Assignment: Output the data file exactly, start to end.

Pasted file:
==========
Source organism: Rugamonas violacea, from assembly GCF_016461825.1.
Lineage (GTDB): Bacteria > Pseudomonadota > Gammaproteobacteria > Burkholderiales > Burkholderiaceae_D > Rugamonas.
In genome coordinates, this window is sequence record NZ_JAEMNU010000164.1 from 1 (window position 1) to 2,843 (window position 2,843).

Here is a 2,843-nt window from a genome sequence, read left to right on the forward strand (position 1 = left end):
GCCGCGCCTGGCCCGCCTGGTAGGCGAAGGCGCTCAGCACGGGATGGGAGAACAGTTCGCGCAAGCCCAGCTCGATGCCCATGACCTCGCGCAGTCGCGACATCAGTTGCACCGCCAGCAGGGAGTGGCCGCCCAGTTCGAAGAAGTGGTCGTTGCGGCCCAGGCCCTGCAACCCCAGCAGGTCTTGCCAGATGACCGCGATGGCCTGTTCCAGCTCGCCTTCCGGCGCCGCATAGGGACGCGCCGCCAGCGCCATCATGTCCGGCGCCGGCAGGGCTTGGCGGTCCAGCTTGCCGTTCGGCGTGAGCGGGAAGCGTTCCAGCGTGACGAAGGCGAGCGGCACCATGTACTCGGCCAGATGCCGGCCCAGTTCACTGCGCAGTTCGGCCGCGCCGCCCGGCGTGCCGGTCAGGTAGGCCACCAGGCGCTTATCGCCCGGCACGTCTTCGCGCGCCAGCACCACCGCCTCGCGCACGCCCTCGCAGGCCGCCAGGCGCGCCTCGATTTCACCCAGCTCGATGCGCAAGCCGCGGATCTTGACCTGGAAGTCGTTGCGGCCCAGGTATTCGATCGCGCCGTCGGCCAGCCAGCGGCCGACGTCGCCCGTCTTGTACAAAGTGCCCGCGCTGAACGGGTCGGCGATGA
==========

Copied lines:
Source organism: Rugamonas violacea, from assembly GCF_016461825.1.
Lineage (GTDB): Bacteria > Pseudomonadota > Gammaproteobacteria > Burkholderiales > Burkholderiaceae_D > Rugamonas.
In genome coordinates, this window is sequence record NZ_JAEMNU010000164.1 from 1 (window position 1) to 2,843 (window position 2,843).

Here is a 2,843-nt window from a genome sequence, read left to right on the forward strand (position 1 = left end):
GCCGCGCCTGGCCCGCCTGGTAGGCGAAGGCGCTCAGCACGGGATGGGAGAACAGTTCGCGCAAGCCCAGCTCGATGCCCATGACCTCGCGCAGTCGCGACATCAGTTGCACCGCCAGCAGGGAGTGGCCGCCCAGTTCGAAGAAGTGGTCGTTGCGGCCCAGGCCCTGCAACCCCAGCAGGTCTTGCCAGATGACCGCGATGGCCTGTTCCAGCTCGCCTTCCGGCGCCGCATAGGGACGCGCCGCCAGCGCCATCATGTCCGGCGCCGGCAGGGCTTGGCGGTCCAGCTTGCCGTTCGGCGTGAGCGGGAAGCGTTCCAGCGTGACGAAGGCGAGCGGCACCATGTACTCGGCCAGATGCCGGCCCAGTTCACTGCGCAGTTCGGCCGCGCCGCCCGGCGTGCCGGTCAGGTAGGCCACCAGGCGCTTATCGCCCGGCACGTCTTCGCGCGCCAGCACCACCGCCTCGCGCACGCCCTCGCAGGCCGCCAGGCGCGCCTCGATTTCACCCAGCTCGATGCGCAAGCCGCGGATCTTGACCTGGAAGTCGTTGCGGCCCAGGTATTCGATCGCGCCGTCGGCCAGCCAGCGGCCGACGTCGCCCGTCTTGTACAAAGTGCCCGCGCTGAACGGGTCGGCGATGA